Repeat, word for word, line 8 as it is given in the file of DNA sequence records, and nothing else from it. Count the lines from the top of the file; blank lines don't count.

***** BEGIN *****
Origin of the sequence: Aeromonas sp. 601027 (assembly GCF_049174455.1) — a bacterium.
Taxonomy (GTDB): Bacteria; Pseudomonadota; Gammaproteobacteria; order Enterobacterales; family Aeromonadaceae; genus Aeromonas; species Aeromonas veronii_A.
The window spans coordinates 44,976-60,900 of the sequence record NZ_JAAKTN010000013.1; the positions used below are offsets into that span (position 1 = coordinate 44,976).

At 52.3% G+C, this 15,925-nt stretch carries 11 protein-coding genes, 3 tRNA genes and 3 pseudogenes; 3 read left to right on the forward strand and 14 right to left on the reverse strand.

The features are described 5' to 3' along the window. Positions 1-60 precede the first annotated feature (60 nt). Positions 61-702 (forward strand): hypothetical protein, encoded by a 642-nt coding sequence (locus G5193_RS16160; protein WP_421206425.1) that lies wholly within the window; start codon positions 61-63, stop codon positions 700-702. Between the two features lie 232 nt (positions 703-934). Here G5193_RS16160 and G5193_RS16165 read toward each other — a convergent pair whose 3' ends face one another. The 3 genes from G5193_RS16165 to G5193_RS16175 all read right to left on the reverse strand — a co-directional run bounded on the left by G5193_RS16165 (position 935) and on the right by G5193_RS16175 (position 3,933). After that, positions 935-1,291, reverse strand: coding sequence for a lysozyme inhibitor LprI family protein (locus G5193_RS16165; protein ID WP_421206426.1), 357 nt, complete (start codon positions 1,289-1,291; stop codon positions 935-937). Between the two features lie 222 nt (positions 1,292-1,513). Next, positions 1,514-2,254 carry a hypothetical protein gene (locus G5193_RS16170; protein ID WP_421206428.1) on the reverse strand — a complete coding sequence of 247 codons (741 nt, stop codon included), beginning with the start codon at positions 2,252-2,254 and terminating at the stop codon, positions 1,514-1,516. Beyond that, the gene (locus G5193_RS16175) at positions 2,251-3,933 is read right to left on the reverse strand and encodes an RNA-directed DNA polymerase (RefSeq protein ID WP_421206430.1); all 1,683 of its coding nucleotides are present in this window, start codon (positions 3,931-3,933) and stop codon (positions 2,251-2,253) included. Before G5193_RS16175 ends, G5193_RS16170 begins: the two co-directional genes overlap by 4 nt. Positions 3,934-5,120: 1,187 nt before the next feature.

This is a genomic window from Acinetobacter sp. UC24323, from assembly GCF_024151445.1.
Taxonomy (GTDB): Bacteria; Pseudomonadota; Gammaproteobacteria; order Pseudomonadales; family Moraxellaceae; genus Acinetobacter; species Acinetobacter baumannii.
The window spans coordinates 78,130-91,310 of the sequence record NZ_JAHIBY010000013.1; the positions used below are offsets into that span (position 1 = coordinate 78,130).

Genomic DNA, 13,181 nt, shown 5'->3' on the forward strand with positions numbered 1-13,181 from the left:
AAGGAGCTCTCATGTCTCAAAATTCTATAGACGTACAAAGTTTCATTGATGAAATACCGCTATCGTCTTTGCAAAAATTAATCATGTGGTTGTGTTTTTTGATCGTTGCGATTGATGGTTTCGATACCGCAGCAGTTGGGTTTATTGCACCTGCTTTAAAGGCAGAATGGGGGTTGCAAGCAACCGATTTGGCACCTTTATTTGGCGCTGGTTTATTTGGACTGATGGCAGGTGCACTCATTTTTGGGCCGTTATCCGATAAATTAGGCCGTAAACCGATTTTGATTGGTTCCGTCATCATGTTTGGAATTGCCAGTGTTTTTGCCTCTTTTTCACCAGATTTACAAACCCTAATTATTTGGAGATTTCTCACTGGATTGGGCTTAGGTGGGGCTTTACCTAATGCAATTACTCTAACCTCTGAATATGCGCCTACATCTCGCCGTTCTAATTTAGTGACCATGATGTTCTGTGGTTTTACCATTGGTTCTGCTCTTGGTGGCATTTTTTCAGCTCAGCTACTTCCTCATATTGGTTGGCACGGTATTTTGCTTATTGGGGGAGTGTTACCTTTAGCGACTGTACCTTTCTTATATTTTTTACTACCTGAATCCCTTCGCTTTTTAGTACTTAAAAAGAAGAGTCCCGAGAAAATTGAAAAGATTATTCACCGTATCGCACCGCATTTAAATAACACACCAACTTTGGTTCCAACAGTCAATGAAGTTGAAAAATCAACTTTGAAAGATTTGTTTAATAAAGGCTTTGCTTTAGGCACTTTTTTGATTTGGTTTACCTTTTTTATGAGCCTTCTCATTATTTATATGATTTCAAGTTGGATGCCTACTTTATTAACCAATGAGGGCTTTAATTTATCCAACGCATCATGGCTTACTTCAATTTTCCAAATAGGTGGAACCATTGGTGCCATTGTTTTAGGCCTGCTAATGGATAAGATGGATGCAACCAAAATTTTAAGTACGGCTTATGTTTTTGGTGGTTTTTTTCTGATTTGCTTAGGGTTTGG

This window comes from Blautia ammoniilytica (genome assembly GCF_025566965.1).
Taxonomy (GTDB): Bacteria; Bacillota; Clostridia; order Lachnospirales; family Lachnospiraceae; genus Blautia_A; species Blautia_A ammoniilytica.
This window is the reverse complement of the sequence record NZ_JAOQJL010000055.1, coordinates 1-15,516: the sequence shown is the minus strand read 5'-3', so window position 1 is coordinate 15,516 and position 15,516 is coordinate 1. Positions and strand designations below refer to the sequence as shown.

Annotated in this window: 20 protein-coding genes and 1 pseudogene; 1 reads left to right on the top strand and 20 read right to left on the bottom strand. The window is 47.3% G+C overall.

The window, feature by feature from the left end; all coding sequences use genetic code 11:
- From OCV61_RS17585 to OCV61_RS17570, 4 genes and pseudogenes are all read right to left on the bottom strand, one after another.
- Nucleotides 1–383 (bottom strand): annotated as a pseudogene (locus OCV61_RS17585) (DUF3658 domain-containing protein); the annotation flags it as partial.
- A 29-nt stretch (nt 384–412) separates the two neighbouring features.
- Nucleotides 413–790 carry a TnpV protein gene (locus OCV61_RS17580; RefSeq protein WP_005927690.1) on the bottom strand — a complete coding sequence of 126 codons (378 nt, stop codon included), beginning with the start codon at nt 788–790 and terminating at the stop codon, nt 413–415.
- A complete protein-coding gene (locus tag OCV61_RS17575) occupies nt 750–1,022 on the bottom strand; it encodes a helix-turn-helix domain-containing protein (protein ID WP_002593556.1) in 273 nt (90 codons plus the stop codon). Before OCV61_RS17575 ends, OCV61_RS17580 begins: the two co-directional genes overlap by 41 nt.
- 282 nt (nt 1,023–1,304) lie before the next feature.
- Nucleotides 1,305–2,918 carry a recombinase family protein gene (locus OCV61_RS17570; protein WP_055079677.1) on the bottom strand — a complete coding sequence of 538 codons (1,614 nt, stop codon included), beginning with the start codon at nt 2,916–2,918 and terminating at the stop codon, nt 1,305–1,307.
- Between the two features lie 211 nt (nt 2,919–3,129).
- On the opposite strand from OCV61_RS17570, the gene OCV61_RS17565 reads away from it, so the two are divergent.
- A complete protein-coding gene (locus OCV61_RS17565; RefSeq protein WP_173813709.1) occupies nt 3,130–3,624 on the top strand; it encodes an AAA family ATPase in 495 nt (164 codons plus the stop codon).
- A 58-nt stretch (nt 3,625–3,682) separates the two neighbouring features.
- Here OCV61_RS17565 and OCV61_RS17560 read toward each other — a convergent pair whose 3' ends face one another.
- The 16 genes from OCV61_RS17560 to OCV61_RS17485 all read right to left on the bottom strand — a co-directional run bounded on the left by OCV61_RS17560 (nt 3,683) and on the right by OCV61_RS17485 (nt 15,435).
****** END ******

The window spans coordinates 78,130-91,310 of the sequence record NZ_JAHIBY010000013.1; the positions used below are offsets into that span (position 1 = coordinate 78,130).